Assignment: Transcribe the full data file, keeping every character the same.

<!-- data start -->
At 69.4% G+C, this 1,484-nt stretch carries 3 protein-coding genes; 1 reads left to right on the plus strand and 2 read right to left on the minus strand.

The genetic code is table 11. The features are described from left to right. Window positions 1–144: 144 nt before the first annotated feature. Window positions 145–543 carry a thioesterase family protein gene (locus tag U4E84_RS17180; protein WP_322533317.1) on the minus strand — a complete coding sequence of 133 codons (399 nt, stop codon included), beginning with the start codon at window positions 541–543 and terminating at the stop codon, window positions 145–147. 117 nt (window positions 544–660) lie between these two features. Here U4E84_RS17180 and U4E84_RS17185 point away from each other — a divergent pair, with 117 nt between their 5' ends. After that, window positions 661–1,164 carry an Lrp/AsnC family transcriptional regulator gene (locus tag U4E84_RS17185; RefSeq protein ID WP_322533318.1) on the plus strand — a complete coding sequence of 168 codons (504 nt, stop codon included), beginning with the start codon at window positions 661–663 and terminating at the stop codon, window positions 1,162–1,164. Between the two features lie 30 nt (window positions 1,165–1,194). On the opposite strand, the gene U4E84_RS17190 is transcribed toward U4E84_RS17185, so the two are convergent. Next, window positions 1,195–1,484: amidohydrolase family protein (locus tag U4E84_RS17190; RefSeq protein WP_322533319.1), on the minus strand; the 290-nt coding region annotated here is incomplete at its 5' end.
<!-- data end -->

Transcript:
At 69.4% G+C, this 1,484-nt stretch carries 3 protein-coding genes; 1 reads left to right on the plus strand and 2 read right to left on the minus strand.

The genetic code is table 11. The features are described from left to right. Window positions 1–144: 144 nt before the first annotated feature. Window positions 145–543 carry a thioesterase family protein gene (locus tag U4E84_RS17180; protein WP_322533317.1) on the minus strand — a complete coding sequence of 133 codons (399 nt, stop codon included), beginning with the start codon at window positions 541–543 and terminating at the stop codon, window positions 145–147. 117 nt (window positions 544–660) lie between these two features. Here U4E84_RS17180 and U4E84_RS17185 point away from each other — a divergent pair, with 117 nt between their 5' ends. After that, window positions 661–1,164 carry an Lrp/AsnC family transcriptional regulator gene (locus tag U4E84_RS17185; RefSeq protein ID WP_322533318.1) on the plus strand — a complete coding sequence of 168 codons (504 nt, stop codon included), beginning with the start codon at window positions 661–663 and terminating at the stop codon, window positions 1,162–1,164. Between the two features lie 30 nt (window positions 1,165–1,194). On the opposite strand, the gene U4E84_RS17190 is transcribed toward U4E84_RS17185, so the two are convergent. Next, window positions 1,195–1,484: amidohydrolase family protein (locus tag U4E84_RS17190; RefSeq protein WP_322533319.1), on the minus strand; the 290-nt coding region annotated here is incomplete at its 5' end.